7. Change the scenario so that the original contract was awarded using FAR 15 procedures. Would this same change be defensible in the face of a protest by the unsuccessful offeror? Why or why not?
  8. Yes. No. I agree it's unlikely that a protest would be meritorious. However, my agency is particularly sensitive to the appearance of impropriety and any ensuing press coverage. We want to be able to justify our actions on principled bases, not just successfully defend ourselves against administrative remedies.
  9. The Government will reform a task order based on mutual mistake of the parties. Specifically, the contractor will be permitted to file a claim for services which were always part of the Government's requirement, but which were stated ambiguously in the solicitation and TO. The Government considers the change to be within the scope of the TO and the competition. To the latter point, the Government believes that the work at issue, while ambiguous, put the competitive field on notice of the potential for such a change. At a minimum, competitors had the opportunity to clarify this point during solicitation, though nobody did. There is evidence to suggest that the sole unsuccessful competitor for this work was operating under the same misunderstanding as the awardee when it submitted its quote, though the evidence is not conclusive. The unsuccessful competitor proposed a price that was 2% lower than the awardee, but lost as a result of the trade-off decision. Does approving the claim and reforming the TO force the Government to reconsider the outcome of the award evaluation? If so, what should the Government's analysis on this point entail?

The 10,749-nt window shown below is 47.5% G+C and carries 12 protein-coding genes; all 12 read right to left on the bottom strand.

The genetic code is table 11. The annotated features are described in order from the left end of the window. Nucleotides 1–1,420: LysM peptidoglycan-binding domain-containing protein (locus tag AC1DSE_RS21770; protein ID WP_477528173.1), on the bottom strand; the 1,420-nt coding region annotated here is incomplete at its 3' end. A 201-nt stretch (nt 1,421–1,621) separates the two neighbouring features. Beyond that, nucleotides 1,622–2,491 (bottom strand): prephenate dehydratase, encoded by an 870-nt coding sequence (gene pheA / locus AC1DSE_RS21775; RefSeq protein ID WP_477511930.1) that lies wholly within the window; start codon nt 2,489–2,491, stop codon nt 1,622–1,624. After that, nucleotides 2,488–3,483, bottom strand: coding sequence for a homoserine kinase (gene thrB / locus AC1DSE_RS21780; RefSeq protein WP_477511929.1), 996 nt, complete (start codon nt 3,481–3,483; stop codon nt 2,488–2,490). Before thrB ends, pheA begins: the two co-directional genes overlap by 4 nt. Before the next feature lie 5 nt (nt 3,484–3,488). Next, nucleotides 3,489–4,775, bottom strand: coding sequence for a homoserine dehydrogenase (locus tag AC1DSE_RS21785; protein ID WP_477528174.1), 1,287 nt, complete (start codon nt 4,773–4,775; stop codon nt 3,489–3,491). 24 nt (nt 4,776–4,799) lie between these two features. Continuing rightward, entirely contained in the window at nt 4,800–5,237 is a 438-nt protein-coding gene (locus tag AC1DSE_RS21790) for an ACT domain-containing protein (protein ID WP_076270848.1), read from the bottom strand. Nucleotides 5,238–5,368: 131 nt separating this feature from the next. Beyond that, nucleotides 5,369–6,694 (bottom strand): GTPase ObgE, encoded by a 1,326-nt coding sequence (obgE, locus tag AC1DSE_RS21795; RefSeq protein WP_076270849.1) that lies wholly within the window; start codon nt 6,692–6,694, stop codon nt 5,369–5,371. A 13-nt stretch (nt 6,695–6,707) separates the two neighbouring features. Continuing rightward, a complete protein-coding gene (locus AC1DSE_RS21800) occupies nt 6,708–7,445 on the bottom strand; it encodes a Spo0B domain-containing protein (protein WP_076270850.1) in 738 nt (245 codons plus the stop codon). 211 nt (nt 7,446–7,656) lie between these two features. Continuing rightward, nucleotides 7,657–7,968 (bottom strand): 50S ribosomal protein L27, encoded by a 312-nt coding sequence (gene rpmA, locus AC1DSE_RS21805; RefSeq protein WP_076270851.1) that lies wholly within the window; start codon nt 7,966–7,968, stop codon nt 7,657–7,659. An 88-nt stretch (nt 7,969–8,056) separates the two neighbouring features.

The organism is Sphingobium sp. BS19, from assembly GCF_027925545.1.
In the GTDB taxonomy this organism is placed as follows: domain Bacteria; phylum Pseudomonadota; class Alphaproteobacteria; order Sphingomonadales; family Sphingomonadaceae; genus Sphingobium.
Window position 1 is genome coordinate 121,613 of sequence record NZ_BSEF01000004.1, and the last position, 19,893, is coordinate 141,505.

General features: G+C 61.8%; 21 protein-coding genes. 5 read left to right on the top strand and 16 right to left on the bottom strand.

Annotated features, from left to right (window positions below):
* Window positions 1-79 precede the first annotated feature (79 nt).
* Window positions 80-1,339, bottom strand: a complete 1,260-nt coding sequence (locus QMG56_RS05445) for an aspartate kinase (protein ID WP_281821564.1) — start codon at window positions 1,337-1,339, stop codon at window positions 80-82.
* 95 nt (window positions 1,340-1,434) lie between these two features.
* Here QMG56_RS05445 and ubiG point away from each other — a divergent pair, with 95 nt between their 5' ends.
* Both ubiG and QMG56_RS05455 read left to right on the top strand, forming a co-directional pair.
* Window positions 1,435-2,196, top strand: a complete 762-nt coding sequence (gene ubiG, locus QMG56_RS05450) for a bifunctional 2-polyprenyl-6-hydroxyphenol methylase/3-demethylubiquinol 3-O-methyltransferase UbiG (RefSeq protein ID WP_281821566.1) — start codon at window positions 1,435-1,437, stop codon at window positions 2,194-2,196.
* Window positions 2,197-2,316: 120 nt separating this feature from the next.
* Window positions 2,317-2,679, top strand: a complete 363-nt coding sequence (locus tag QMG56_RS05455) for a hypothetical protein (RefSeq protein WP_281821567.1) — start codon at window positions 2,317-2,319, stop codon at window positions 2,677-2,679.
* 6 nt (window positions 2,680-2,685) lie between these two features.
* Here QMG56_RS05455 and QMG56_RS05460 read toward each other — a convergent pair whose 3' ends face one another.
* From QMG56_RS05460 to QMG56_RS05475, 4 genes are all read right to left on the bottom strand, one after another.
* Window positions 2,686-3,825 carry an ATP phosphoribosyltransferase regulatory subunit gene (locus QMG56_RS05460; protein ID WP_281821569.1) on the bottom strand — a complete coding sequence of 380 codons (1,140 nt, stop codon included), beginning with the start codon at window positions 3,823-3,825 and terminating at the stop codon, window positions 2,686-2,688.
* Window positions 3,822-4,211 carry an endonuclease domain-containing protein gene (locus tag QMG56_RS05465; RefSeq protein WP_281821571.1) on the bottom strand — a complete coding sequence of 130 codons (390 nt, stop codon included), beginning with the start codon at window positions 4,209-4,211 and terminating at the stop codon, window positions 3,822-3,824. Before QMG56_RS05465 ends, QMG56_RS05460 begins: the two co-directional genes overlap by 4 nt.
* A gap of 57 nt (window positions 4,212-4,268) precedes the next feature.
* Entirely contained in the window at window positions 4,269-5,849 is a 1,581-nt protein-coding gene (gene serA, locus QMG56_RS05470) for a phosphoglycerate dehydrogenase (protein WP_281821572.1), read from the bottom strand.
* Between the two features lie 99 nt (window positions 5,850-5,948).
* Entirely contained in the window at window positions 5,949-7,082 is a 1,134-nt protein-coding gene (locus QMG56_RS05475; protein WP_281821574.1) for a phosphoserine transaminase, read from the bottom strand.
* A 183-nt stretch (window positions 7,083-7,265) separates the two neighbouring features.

10. As I said in my first post, the article was just a spark for me. I am not using it as a basis for anything. I wanted to discuss taking the idea further. I also mentioned that there is precedent for this type of set-up in the Government, but it's on the QT. While it's not the contracting field, it is a highly-professionalized field that I'm thinking of. We're just talking here, man.